11. As the stem grows, children tie it carefully with xyz to the cane for support.
  12. When the backside of the sunflower heads turn yellow, watch the birds, squirrels and other animals that enjoy sunflower seeds! Once the back of the sunflowers head has turned brown it means harvest-time has arrived. Cut the head off around a foot down on the stem - once that is done all you have to do is rub the head using your hand and the seeds will fall off.
    Photo by Heidi Rader.

 

Follow-up Activities:

As sunflowers grow, students can engage in a number of age appropriate math and inter-disciplinary activities. Examples for math, science, language arts, and art:
  1. Measure the stems with a variety of units (hands, inches, feet, meters).
  2. Graph their range of flower growths on age-appropriate charts. 
  3. Based on research about the plant and the season’s weather projections, students make and refine predictions of ultimate height. 
  4. They can compare plant growth and assess causes of differences. Does this one have more sun/shade/wind?
  5. They can keep records of how much they water, how much fertilizer they apply and compare it to a few that the teacher has planted for controlled failure – less water, fertilizer, sun, etc. 
  6. After the initial period of daily watering, weekly growth checks will provide obvious and measurable changes worth a classroom math activity. 
  7. When flower heads fade, their circumference and radius can be measured.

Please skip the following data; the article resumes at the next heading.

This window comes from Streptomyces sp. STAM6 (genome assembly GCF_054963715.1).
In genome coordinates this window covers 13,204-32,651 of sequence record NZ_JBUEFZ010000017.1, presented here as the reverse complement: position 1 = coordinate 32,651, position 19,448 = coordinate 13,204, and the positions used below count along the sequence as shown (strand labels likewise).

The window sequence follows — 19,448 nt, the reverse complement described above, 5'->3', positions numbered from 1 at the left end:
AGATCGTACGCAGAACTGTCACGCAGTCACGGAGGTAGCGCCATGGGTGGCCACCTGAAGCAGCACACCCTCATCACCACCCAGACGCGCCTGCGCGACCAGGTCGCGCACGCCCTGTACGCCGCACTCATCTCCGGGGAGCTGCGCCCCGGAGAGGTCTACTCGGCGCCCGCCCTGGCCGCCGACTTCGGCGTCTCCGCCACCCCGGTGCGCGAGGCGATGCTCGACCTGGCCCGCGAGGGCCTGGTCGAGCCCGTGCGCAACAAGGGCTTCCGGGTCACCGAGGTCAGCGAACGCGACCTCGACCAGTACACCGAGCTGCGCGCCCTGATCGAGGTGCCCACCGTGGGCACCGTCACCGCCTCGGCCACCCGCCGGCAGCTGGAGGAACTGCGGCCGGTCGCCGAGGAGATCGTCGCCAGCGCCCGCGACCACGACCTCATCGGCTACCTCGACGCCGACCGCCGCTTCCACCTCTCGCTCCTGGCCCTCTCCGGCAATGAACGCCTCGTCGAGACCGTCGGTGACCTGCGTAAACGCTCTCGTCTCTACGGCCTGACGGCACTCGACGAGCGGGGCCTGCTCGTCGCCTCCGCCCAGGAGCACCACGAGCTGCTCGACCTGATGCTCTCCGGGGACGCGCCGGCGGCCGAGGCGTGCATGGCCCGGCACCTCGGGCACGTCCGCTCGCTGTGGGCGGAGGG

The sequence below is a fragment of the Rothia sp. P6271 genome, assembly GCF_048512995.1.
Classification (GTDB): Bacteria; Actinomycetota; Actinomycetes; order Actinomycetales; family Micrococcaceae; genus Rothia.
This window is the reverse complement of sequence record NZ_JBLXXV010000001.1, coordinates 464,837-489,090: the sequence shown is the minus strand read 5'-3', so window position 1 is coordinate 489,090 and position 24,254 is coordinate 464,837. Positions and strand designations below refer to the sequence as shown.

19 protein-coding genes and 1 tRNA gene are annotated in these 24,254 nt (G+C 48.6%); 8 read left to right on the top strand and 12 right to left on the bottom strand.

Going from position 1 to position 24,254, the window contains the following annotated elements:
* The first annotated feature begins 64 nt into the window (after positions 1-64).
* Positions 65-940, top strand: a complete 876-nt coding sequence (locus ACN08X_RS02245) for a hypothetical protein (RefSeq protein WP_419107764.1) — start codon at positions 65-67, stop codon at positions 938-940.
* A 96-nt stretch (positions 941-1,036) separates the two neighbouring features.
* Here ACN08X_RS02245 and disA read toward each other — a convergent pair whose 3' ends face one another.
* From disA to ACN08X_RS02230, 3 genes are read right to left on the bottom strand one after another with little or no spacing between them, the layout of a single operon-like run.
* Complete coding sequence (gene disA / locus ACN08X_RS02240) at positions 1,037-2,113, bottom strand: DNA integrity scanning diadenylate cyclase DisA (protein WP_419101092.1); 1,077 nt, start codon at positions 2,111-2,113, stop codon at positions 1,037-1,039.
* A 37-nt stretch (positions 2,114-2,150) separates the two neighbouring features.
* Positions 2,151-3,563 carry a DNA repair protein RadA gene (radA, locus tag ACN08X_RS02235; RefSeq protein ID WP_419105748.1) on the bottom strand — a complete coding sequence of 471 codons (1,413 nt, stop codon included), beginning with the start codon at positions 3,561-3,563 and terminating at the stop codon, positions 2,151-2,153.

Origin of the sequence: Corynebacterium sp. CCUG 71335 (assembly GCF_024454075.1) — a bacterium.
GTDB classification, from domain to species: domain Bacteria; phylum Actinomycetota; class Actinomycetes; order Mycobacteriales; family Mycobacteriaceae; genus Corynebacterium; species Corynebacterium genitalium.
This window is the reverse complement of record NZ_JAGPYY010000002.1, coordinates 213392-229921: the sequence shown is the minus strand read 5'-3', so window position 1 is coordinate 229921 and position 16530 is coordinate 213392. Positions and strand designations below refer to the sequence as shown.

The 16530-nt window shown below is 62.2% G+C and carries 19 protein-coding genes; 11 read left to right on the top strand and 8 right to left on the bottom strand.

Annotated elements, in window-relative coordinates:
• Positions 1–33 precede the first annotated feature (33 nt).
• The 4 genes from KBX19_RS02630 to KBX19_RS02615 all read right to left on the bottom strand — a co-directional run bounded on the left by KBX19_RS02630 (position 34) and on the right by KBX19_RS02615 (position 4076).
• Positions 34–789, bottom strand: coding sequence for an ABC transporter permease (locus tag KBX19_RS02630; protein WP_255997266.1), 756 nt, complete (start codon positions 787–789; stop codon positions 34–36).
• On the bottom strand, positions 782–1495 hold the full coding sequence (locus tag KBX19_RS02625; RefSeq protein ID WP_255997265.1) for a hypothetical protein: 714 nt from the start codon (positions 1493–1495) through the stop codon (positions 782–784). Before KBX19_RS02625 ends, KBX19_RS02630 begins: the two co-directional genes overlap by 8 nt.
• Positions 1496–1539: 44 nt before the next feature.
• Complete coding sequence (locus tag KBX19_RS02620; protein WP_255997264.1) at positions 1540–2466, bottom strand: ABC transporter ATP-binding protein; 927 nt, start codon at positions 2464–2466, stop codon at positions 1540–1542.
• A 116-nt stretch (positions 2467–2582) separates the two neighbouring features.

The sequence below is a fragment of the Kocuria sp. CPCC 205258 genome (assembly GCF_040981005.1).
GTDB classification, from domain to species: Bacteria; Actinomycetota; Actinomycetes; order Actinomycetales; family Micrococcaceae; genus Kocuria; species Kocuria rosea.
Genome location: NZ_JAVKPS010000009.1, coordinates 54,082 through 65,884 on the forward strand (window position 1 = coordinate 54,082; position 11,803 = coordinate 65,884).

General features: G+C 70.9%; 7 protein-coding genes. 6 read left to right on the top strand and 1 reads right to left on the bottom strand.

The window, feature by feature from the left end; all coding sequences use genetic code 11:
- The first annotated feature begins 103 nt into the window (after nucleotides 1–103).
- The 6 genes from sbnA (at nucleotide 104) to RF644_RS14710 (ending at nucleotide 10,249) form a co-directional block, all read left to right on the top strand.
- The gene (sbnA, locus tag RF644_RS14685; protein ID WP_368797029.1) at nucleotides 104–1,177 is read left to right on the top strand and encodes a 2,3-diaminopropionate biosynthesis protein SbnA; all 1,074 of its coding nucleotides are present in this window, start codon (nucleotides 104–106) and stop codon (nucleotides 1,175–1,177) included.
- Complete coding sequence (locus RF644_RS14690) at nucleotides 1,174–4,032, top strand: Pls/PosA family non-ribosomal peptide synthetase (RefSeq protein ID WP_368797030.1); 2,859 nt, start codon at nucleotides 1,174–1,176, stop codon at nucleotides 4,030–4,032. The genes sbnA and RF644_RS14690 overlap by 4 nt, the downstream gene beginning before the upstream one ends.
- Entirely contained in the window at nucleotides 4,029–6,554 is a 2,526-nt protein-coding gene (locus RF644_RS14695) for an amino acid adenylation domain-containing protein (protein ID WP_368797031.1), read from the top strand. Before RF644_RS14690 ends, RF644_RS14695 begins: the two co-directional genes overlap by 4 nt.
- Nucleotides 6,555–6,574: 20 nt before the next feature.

8. The number of seeds can be estimated, counted, weighed. 
  9. Research what percentage of seeds is likely to yield a second generation? How should the seeds be stored?
  10. Research the sunflower industry. How are plants and seeds used around the world? 
  11. Develop word problems based on the math projects.

 

Extended Curriculum:

Other Math GLEs may be addressed such as problem solving. Students’ graphs can be used to create problem solving opportunities that incorporate number concepts, addition, subtraction, etc. For instance, the following “problems” might apply to a class chart:
  1. Which flower grew the tallest/shortest?
  2. How much taller did B grow than F?
  3. How much shorter did F grow than B?
  4. If B stood on top of A, how tall would they be together?
Of course, any fun project can be useful for a variety of subjects. Sunflowers can be read about in science books, the Internet, children’s literature, and especially seed catalogs and packages. Vocabulary can be used to illustrate decoding strategies like phonics, context, etc. For Science, it’s an introduction to botany, rich in new vocabulary (germinate, stem, petal, cotyledon, seed, photosynthesis). Observe how the flower heads track the sun. Sunflowers are useable in arts and crafts as well as worthy subjects of art and photography. Try making a seed garland from the dried seed heads to feed the birds. Or, collect and roast the seeds for a healthy class snack, or dye yarn or fabric from the stems or flower heads.
Photo by Heidi Rader.

 

Outcomes:

Alaska Standard: A student should understand mathematical facts, concepts, principles, and theories.… through the application of number theory, measurement, problem solving and data organization.
GLE: M2.1.3: The student uses measurement techniques.
M6.1.3: The student demonstrates an ability to classify and organize data

 

Bibliography:

Assessment, Accountability and Student Information. Alaska Department of Education and Early Development. http://www.eed.state.ak.us/tls/assessment/GLEHome.html. Aug. 3, 2011.

Buczacki, Stefan and Beverly. Young Gardener. London: Frances Lincoln Children’s Books, 2009

McCormick, Rosie. 2002. Arty Facts – Plants and Art Activities. New York: Crabtree Publishing Company.

http://www.dltk-holidays.com/fall/crafts-sunflowers.htm

www.sunflowerguide.com

http://www.sunflowernsa.com/all-about/default.asp?contentID=61